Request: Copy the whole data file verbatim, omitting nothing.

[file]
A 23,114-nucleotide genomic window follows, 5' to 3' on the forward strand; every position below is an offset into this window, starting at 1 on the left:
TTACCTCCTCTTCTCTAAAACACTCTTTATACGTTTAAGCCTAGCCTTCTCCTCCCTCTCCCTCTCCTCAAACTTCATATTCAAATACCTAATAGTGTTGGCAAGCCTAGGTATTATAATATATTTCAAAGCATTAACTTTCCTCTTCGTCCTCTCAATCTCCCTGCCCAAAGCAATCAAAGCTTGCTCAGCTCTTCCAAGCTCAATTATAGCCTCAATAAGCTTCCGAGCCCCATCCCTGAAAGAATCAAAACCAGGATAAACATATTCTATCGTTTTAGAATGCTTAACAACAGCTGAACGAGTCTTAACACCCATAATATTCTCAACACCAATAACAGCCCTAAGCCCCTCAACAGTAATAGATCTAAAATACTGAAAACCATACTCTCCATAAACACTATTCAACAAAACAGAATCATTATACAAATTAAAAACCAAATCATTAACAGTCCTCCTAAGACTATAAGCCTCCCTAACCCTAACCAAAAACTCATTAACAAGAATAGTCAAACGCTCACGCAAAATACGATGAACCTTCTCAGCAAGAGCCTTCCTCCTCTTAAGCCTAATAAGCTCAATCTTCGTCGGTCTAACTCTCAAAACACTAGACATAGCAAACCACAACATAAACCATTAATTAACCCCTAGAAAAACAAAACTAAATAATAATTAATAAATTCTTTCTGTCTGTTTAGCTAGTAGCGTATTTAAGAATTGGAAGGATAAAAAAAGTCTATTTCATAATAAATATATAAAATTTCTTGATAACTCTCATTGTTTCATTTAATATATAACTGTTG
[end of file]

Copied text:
A 23,114-nucleotide genomic window follows, 5' to 3' on the forward strand; every position below is an offset into this window, starting at 1 on the left:
TTACCTCCTCTTCTCTAAAACACTCTTTATACGTTTAAGCCTAGCCTTCTCCTCCCTCTCCCTCTCCTCAAACTTCATATTCAAATACCTAATAGTGTTGGCAAGCCTAGGTATTATAATATATTTCAAAGCATTAACTTTCCTCTTCGTCCTCTCAATCTCCCTGCCCAAAGCAATCAAAGCTTGCTCAGCTCTTCCAAGCTCAATTATAGCCTCAATAAGCTTCCGAGCCCCATCCCTGAAAGAATCAAAACCAGGATAAACATATTCTATCGTTTTAGAATGCTTAACAACAGCTGAACGAGTCTTAACACCCATAATATTCTCAACACCAATAACAGCCCTAAGCCCCTCAACAGTAATAGATCTAAAATACTGAAAACCATACTCTCCATAAACACTATTCAACAAAACAGAATCATTATACAAATTAAAAACCAAATCATTAACAGTCCTCCTAAGACTATAAGCCTCCCTAACCCTAACCAAAAACTCATTAACAAGAATAGTCAAACGCTCACGCAAAATACGATGAACCTTCTCAGCAAGAGCCTTCCTCCTCTTAAGCCTAATAAGCTCAATCTTCGTCGGTCTAACTCTCAAAACACTAGACATAGCAAACCACAACATAAACCATTAATTAACCCCTAGAAAAACAAAACTAAATAATAATTAATAAATTCTTTCTGTCTGTTTAGCTAGTAGCGTATTTAAGAATTGGAAGGATAAAAAAAGTCTATTTCATAATAAATATATAAAATTTCTTGATAACTCTCATTGTTTCATTTAATATATAACTGTTG